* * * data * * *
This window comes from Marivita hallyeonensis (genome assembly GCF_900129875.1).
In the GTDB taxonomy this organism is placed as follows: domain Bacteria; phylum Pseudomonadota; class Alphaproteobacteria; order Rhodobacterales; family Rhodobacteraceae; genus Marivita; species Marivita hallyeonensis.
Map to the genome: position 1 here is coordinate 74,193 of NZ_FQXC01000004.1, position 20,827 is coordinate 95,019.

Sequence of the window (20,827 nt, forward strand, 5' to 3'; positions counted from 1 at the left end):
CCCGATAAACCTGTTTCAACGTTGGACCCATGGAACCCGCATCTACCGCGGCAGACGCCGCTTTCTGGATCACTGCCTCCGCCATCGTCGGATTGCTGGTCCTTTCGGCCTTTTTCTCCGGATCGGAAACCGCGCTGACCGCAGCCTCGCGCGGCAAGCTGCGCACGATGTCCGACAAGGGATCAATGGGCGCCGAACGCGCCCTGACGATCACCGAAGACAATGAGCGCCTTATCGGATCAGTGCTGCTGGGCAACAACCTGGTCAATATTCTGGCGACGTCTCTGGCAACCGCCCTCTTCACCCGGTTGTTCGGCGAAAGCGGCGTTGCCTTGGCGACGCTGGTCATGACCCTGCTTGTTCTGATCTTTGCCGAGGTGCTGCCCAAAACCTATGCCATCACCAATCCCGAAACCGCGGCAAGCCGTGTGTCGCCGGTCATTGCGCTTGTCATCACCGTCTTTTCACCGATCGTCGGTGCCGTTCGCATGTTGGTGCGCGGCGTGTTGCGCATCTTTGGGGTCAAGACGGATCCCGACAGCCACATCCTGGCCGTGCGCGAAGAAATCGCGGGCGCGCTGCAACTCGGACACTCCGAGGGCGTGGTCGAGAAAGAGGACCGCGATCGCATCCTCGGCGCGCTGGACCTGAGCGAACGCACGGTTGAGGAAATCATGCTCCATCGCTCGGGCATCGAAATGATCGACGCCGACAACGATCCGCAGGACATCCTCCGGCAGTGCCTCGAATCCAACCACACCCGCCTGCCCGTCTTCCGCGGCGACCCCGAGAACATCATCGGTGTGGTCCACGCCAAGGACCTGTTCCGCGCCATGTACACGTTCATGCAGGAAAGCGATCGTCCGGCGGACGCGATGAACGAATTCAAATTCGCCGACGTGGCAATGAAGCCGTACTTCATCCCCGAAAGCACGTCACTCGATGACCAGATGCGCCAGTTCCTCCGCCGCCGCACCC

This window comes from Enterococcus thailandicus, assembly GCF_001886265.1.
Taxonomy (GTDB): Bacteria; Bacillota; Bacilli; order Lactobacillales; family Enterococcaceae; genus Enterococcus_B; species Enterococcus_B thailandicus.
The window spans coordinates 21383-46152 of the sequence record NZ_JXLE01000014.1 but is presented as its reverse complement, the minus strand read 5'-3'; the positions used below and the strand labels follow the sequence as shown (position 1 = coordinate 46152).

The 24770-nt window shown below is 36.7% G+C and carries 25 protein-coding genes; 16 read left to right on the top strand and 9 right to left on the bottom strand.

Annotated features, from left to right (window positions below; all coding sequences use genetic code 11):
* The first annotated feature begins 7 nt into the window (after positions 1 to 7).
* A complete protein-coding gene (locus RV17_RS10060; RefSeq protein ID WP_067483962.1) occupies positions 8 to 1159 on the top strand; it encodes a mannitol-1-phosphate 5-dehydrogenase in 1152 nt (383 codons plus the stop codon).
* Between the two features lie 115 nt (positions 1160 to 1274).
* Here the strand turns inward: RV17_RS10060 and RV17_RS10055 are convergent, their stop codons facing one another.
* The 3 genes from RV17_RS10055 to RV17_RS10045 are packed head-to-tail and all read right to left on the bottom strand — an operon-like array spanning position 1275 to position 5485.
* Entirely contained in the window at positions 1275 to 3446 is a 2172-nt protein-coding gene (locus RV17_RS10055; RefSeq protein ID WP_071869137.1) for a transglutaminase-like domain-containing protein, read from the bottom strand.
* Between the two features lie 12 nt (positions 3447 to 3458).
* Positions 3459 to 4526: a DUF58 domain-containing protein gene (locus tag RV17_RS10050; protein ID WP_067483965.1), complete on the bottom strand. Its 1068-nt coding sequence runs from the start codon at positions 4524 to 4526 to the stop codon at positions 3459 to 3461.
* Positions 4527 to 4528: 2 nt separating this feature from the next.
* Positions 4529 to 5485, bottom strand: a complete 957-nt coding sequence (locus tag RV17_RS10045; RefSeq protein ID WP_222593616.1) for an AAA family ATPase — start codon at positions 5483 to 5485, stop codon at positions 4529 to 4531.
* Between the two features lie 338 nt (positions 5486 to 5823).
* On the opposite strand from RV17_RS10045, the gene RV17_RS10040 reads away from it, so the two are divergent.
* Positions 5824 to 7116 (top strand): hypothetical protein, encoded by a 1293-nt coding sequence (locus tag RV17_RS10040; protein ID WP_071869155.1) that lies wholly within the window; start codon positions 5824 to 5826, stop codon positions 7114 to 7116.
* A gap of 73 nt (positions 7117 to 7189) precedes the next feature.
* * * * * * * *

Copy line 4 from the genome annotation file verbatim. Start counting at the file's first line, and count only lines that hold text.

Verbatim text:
Sequence of the window (20,827 nt, forward strand, 5' to 3'; positions counted from 1 at the left end):